“It is not righteousness that ye turn your faces towards East or West; but it is righteousness to believe in Allah and the Last Day, and the Angels, and the Book, and the Messengers; to spend of your substance, out of love for Him, for your kin, for orphans, for the needy, for the wayfarer, for those who ask, and for the ransom of slaves; to be steadfast in prayer, and give Zakat, to fulfill the contracts which ye have made; and to be firm and patient, in pain (or suffering) and adversity, and throughout all periods of panic. Such are the people of truth, the God-fearing.” (Surah 2.177, King Fahd trans.)
Muslims are called to perform certain regular acts of worship which increase their sense of God-consciousness and discipline their attitudes toward others as well as the use of their time and property. These acts of worship, often called “the five pillars of Islam,” are based in the Qur’an and Sunnah and interpreted by the ‘ulama in the first three centuries of Islam. The five pillars are: the shahadah, salat, zakat, sawm Ramadan, and hajj; they shape the lives and practices of Muslims throughout the world, including America.
*Shahadah: The shahadah, “witness” or profession of faith, is repeated with every prayer: “I bear witness that there is no God but God, and Muhammad is God’s Messenger.” The belief in God’s oneness, or tauhid, and the prophethood of Muhammad is the first step of a lifelong journey as a Muslim.
*Salat: Muslims perform the ritual salat five times a day, just as Muhammad did. Standing, bowing, kneeling, and prostrating the body before God and reciting Qur’anic passages teach humility and dependence on God. Prayers are performed at dawn, midday, afternoon, sunset, and nightfall. While it is preferable to pray in a masjid (mosque), with fellow believers, it is also permissible to pray alone in a clean place. Many families pray together in their homes, at least in the morning and evening. Before the prayers, Muslims remove their shoes, perform ritual ablutions, and state their intention to worship. In the mosque, prayers are often led by an imam, a learned community member; prayers are performed in cycles of bowing and prostration called rak’a. Muslims, wherever they are, pray in the direction (qiblah) of the Ka’bah in Makkah, usually marked by a mihrab in a mosque wall. Around the world, millions of Muslims pray five times daily, orienting their lives—individually and collectively—toward God.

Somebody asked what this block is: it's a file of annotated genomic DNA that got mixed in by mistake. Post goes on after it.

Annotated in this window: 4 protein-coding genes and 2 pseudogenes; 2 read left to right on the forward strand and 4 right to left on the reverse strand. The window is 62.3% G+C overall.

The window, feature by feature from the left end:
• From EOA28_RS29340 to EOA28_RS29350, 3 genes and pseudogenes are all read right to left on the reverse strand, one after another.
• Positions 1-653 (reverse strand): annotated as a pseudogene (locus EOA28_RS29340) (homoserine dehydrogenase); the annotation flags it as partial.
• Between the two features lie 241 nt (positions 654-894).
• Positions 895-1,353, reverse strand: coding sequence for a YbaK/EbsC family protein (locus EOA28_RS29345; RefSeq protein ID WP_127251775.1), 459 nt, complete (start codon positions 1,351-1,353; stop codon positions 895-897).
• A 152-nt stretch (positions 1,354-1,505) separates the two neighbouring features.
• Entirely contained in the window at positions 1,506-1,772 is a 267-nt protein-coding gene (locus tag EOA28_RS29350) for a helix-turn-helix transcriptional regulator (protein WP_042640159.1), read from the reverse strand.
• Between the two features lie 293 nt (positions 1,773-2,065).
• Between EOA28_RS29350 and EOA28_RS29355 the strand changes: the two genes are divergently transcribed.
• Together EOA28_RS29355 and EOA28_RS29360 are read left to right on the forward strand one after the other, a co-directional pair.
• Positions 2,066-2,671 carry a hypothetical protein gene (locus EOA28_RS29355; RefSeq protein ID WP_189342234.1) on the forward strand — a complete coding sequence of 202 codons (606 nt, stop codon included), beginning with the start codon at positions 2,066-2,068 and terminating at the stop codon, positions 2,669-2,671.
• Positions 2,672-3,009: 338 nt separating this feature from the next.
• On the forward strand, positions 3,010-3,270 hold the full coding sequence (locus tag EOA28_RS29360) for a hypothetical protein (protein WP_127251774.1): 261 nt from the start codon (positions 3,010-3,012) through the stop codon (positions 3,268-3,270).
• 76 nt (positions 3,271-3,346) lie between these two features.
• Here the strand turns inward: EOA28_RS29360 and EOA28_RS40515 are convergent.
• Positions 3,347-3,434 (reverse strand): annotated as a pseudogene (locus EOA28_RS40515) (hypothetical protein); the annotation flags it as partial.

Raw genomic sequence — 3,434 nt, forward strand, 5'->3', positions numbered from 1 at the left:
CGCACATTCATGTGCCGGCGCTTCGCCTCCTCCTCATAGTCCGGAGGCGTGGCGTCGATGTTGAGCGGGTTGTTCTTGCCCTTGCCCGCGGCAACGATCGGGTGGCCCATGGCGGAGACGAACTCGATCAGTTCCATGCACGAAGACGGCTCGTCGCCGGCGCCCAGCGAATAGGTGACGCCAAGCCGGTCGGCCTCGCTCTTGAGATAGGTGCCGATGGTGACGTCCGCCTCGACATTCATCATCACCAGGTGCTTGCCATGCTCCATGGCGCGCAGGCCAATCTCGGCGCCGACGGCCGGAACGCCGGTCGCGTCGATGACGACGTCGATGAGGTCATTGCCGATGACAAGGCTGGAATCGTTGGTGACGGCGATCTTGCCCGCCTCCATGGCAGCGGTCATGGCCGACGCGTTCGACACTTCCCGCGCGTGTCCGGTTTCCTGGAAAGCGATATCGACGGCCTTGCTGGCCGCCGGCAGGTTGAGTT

*Zakat: Zakat literally means “purification”—a payment of a portion of one’s wealth to purify the rest and to ensure justice in society. Used to help the needy members of a community or those working for just causes, the zakat is part of the larger Islamic vision of social justice. While Muslims are encouraged to pursue economic and social gain, they are also reminded to use their wealth unselfishly and to care for others less fortunate. The rate of zakat is generally 2.5 percent of annual accumulated wealth, including savings and nonessential property; in some countries it is collected and distributed by the government. American Muslims often distribute their zakat through local mosques and Muslim associations. Muslim relief agencies are at work throughout the world today, and American Muslims run special programs—from soup kitchens to Bosnian refugee relief.
*Sawm: The first revelation of the Qur’an came to Muhammad during the lunar month of Ramadan. Every year during this month, Muslims perform the fast, called sawm. They are obliged to abstain from food, water, sexual activity and evil thoughts during the daylight fasting hours. Ramadan is a time of discipline for the spirit as well as the body, a time to cultivate patience and commitment. The fast also reminds the faithful of those who are hungry every day, underscoring the need for social justice. Many Muslims perform special prayers and attend Qur’anic recitation sessions every night. Ramadan is also a time of community solidarity, as meals and festivities are shared with family and friends after dark.
*Hajj: The final pillar of Islam is the hajj, or pilgrimage to the Ka’bah in Makkah, performed during Dhu’l-Hijjah, the last lunar month of the Muslim year. The hajj recalls the faithfulness of the Prophet Abraham who was ready to sacrifice his son Ishmael at God’s command; but it was not God’s will. It is both joy and faithfulness that bring millions of Muslims from all over the world to Makkah for this pilgrimage. The hajj is required at least once of every Muslim in good health and with the financial means. It brings together the world-wide ummah, making clear that Muslims of all races, ethnic groups, and cultures are equal in God’s presence, all wearing the same simple white garment, walking and praying and eating together in the most holy places.